- Written by Jizell Lopez
Dynamex “ABC” Independent Contractor Test Applies Retroactively
On Thursday, the Ninth Circuit ruled that Dynamex Operation West, Inc., v. Superior Court., (“Dynamex”) the California Supreme Court landmark decision which made it significantly more difficult for employers to classify workers as independent contractor, applies retroactively.
As we previously reported here, in May of 2018 the California Supreme Court abandoned its previous multi-factor independent contractor standard that required a worker to demonstrate an employer had sufficient control to find that there is an employee-employer relationship. Rather, the California Supreme Court now embraces a standard that presumes all workers are employees instead of independent contractors, and places the burden on the employer classifying an individual as an independent contractor to establish that such classification is proper under the “ABC” test. As such, an employer now bears the burden that a worker satisfies all 3 factors of the “ABC” test in order to be properly classified as an independent contractor: A) the individual is free from the employer’s control and direction; B) the individual performs work that is outside the usual course of the employer’s business; and C) the individual has an independently established trade, occupation, or business.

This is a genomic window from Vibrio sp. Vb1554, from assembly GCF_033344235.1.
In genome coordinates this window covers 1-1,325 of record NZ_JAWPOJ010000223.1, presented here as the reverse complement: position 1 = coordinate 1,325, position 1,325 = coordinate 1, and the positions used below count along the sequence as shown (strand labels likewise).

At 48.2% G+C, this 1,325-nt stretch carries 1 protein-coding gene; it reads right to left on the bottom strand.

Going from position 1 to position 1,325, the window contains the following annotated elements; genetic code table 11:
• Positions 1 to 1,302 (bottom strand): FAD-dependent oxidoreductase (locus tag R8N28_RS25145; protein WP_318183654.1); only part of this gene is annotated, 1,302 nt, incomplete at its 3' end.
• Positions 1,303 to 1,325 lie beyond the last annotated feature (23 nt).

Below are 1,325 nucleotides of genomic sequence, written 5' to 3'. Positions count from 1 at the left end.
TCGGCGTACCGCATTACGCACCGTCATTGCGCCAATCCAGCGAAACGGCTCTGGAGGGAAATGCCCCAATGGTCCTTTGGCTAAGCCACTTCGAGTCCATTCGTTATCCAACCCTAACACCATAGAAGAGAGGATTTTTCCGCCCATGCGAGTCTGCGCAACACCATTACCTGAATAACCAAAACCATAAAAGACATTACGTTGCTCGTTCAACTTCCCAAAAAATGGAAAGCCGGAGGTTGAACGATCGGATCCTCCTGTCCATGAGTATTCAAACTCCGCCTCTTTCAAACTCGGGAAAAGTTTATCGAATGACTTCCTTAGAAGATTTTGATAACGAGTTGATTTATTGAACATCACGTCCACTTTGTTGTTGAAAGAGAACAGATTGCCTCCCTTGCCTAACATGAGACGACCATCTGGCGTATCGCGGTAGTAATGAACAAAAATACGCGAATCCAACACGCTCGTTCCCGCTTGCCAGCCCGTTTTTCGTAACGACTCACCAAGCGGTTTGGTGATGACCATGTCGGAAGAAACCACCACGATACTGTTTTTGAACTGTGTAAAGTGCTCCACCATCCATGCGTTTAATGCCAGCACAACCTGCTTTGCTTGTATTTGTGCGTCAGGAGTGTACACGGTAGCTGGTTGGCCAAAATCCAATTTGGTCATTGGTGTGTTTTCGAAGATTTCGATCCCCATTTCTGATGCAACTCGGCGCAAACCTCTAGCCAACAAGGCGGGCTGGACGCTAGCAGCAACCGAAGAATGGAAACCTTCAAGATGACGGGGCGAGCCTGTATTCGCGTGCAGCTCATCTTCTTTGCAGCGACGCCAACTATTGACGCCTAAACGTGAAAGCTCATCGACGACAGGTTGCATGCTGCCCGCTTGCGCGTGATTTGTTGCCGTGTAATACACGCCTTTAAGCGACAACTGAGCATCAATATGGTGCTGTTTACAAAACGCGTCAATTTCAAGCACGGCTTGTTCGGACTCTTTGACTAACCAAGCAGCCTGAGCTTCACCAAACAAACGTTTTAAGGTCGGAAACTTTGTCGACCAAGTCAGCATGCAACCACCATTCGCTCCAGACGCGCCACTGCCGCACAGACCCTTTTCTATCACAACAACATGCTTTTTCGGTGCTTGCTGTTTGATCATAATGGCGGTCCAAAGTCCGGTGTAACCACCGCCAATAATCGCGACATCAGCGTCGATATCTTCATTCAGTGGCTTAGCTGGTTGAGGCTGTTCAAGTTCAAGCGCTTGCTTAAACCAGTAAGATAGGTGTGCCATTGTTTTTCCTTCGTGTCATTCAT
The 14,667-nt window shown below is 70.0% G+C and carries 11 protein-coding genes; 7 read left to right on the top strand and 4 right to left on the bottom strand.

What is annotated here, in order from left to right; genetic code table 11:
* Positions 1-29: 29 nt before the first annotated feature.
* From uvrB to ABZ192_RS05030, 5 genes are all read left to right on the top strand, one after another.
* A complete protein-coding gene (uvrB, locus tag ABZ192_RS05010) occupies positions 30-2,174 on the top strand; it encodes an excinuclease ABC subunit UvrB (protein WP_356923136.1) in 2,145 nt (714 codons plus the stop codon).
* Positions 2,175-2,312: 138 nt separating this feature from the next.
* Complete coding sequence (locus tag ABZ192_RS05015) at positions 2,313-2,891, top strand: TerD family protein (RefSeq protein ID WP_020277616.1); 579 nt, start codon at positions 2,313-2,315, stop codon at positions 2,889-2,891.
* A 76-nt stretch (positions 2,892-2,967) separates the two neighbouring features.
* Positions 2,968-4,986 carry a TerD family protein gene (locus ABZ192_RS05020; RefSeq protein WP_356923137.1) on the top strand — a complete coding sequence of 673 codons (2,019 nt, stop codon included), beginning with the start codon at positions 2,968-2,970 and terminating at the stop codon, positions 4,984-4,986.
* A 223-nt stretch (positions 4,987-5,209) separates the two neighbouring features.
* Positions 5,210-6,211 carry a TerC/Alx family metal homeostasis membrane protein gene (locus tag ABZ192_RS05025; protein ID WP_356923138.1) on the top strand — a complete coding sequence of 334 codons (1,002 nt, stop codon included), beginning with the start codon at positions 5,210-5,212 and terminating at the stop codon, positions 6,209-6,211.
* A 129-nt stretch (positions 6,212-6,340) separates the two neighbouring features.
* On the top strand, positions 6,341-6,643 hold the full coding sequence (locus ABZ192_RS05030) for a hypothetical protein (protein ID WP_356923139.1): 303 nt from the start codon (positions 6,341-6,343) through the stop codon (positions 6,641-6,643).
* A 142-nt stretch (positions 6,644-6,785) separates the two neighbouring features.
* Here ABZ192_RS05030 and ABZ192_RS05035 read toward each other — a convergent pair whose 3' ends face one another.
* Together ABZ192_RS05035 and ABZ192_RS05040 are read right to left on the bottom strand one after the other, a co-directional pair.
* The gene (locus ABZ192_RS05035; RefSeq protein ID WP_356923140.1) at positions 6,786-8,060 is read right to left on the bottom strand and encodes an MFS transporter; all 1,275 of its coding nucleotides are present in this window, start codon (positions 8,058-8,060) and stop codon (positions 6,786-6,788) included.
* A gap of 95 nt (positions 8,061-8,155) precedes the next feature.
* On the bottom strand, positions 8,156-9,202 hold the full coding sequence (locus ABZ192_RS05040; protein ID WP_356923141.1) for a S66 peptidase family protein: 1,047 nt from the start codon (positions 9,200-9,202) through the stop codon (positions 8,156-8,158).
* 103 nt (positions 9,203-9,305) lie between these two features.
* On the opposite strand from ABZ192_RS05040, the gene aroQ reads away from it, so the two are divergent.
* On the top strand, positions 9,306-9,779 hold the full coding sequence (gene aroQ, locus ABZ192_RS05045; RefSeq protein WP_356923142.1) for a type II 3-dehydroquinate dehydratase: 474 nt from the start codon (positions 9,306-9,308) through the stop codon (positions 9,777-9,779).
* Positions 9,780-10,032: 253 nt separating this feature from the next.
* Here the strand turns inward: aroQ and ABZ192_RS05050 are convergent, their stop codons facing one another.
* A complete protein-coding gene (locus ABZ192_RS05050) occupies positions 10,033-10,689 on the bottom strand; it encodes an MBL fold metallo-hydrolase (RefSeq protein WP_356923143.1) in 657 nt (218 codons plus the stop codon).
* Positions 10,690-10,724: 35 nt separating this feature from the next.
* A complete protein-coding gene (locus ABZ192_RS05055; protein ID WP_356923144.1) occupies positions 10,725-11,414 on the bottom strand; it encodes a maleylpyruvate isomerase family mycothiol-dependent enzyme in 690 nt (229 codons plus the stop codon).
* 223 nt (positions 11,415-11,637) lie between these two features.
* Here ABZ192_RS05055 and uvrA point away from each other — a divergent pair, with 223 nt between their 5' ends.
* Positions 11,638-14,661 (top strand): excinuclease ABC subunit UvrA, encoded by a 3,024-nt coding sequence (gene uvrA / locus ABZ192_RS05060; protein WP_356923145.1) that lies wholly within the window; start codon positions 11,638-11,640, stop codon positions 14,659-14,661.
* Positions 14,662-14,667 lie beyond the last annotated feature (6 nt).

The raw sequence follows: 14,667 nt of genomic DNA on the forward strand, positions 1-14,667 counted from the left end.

Employer Wins Right To Compel Individual Arbitration After Litigating All The Way To The Supreme Court
- Written by Rebecca A. Hause-Schultz
After many years of litigation, employer Lamps Plus successfully defended its arbitration agreement all the way to the U.S. Supreme Court (“SCOTUS”), when the Court’s conservative majority ruled that a court may not compel class-arbitration unless the parties’ arbitration agreement shows that the parties agreed to that process.
In the case at issue, Varela v. Lamps Plus an employee sued its employer, Lamps Plus, over a data breach issue where 1,300 employees’ tax information was released by a hacker. The employee sued on behalf of himself and other employees whose information was released. The employer sought to enforce its arbitration agreement with employee, arguing that the case should be compelled to individual arbitration—meaning that the employee could arbitrate his claim only. The District Court compelled the claim to arbitration, but authorized the employee to pursue the claims as a class representative—meaning that the case would proceed as a class-action in arbitration. The employer appealed, saying that the employee could not pursue a class claim in arbitration, and that only the employee’s individual claim should be pursued. The issue was heard by the Ninth Circuit, who agreed again with the employee that class treatment in arbitration was appropriate because the arbitration agreement was ambiguous on the issue of class arbitration.